State Wildlife Agency Reports Increase in Serious and Fatal Firearm-Related Hunting Incidents  

State Wildlife Enforcement Reminds Hunters to Keep Safety Top of Mind  

RALEIGH, NC (December 7, 2023) ⇒ The North Carolina Wildlife Resources Commission (NCWRC) Law Enforcement Division is experiencing an increase in firearm-related hunting incidents this year involving serious injury and fatalities. NCWRC reminds hunters to practice firearm safety when hunting or using firearms.

Wildlife Law Enforcement reports there have been five fatalities involving hunting with a firearm this hunting season, more than the past three seasons combined, which had one fatality between 2020-2022. Fourteen hunting-related incidents have occurred thus far in 2023, with 11 of them involving a firearm.

“The current data for this season indicates that 50% of hunting incidents involving a firearm resulted in a fatality,” said Capt. Branden Jones of NCWRC’s Law Enforcement Division.

North Carolina ranks seventh in the nation for licensed hunters at 603,995, according to the International Hunter Education Association (IHEA). Many firearm injuries occur when hunters fail to properly identify their target and mistake another hunter for game, or carelessly handle a firearm resulting in self-inflicted injuries.

Hunting incidents can be reduced through safe firearm handling. NCWRC offers the following important rules of firearm safety: 

  1. Positively identify target before pulling the trigger. 
  2. Always point a firearm in a safe direction. 
  3. Treat every firearm as if it were loaded and never assume it’s unloaded.
  4. Use binoculars, rather than a rifle scope, to identify the target. 
  5. Keep finger out of the trigger guard and off the trigger until ready to shoot.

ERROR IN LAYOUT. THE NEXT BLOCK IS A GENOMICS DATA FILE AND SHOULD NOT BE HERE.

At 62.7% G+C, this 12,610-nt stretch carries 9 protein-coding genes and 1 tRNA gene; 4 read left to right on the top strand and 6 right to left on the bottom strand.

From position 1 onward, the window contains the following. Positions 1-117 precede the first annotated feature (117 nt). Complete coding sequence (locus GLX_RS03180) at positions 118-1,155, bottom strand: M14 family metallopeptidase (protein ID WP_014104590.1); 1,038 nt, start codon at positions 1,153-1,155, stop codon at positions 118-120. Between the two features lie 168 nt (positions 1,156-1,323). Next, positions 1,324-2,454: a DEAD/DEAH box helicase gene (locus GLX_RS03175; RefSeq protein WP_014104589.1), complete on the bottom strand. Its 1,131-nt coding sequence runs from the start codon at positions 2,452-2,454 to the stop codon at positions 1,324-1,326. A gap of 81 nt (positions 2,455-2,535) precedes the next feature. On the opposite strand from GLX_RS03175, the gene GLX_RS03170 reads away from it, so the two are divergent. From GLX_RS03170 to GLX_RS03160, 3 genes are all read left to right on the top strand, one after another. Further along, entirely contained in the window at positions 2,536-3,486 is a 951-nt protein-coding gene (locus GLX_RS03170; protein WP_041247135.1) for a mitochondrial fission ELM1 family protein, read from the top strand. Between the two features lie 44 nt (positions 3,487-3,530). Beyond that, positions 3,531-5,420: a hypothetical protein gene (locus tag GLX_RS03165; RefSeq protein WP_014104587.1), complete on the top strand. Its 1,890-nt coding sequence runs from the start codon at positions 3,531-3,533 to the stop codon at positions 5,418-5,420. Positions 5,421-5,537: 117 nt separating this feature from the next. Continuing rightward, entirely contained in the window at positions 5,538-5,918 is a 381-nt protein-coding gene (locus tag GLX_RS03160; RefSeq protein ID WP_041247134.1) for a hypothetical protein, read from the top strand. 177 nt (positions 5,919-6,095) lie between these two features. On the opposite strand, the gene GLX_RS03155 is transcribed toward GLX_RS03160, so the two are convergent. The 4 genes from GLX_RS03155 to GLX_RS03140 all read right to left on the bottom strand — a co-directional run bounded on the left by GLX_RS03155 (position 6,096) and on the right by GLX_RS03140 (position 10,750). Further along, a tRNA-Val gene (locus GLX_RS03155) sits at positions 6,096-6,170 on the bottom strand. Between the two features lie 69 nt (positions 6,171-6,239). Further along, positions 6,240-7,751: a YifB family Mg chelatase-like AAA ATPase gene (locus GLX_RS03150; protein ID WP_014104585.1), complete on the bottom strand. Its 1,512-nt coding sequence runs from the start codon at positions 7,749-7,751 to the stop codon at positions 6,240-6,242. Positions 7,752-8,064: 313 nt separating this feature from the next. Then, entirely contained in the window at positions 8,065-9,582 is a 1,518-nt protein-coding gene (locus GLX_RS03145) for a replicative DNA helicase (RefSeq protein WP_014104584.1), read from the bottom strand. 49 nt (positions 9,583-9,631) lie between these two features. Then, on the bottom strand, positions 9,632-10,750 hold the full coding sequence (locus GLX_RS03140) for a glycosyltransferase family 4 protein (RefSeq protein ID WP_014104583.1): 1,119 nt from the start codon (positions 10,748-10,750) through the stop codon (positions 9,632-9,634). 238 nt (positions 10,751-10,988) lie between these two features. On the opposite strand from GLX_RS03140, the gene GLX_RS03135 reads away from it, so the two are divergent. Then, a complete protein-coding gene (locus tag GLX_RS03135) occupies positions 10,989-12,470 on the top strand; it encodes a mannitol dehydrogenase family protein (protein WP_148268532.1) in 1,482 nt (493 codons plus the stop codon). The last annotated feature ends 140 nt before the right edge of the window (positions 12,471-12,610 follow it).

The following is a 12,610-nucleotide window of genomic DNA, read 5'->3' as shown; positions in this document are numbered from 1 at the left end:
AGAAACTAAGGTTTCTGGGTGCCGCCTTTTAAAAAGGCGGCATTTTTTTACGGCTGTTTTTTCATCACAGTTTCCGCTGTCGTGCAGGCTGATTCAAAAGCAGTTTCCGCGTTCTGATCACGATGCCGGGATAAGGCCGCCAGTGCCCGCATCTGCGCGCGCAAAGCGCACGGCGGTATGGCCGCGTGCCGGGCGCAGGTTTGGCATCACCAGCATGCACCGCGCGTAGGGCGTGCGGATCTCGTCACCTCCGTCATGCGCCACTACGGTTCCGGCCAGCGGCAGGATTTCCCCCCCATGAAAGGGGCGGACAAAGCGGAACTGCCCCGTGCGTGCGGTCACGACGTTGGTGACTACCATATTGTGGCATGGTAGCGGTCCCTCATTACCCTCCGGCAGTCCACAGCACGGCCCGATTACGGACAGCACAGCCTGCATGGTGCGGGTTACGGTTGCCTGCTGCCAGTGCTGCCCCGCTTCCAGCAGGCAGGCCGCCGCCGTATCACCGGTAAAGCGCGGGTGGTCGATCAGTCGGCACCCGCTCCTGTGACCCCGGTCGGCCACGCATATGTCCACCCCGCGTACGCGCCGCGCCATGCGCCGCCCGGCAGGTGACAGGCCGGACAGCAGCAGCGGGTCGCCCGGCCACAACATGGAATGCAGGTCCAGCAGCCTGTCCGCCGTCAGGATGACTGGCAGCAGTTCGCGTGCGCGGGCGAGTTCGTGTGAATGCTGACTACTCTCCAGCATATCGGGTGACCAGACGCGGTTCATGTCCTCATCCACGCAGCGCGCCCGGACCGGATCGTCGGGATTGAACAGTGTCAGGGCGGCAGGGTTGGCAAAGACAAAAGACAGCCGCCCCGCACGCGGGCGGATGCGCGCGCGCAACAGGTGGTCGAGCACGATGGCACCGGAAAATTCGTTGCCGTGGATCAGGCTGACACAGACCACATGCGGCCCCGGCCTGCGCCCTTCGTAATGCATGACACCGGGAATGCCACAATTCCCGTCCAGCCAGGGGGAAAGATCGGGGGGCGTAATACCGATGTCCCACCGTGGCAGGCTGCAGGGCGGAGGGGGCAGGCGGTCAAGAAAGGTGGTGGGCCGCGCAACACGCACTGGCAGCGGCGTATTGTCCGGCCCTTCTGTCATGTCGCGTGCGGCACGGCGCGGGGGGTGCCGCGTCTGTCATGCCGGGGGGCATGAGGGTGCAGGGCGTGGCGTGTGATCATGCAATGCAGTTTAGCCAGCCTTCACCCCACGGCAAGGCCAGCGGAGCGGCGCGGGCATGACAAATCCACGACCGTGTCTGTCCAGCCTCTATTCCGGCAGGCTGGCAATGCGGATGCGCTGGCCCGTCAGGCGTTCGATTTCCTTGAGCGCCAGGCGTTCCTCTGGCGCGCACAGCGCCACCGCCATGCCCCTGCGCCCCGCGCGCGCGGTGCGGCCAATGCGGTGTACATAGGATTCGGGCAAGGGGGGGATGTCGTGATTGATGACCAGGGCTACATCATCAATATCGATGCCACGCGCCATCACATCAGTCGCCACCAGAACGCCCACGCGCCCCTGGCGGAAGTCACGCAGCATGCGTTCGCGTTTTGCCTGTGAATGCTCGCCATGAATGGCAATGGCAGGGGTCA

6. Be sure of the target­ and that there are no houses, vehicles, powerlines, livestock or people in front of or behind it.
  7. Avoid the use of alcohol and drugs as they may affect judgement when hunting.
  8. Comply with blaze orange laws as required.

“Let someone know your whereabouts and approximate return time,” says Capt. Jones. “We want everyone participating in hunting activities to keep safety as their number one priority and continue to make memories for many years to come.”

In efforts to reduce hunting-related incidents, NCWRC offers basic hunter education certification courses, both in-person and online.

“Through increased education, access to shooting ranges, and advanced educational opportunities, students and hunters become more skilled and proficient in the use of hunting equipment,” said NCWRC Engagement and Education Manager, Carissa Daniels. “They also help hunters become more knowledgeable and aware of measures they can incorporate for a safer hunting experience.”

For more hunting information visit these NCWRC’s webpages for the 2023-24 Inland Fishing, Hunting & Trapping Regulations Digest, hunter education, hunting webinars for new hunters, and Chronic Wasting Disease.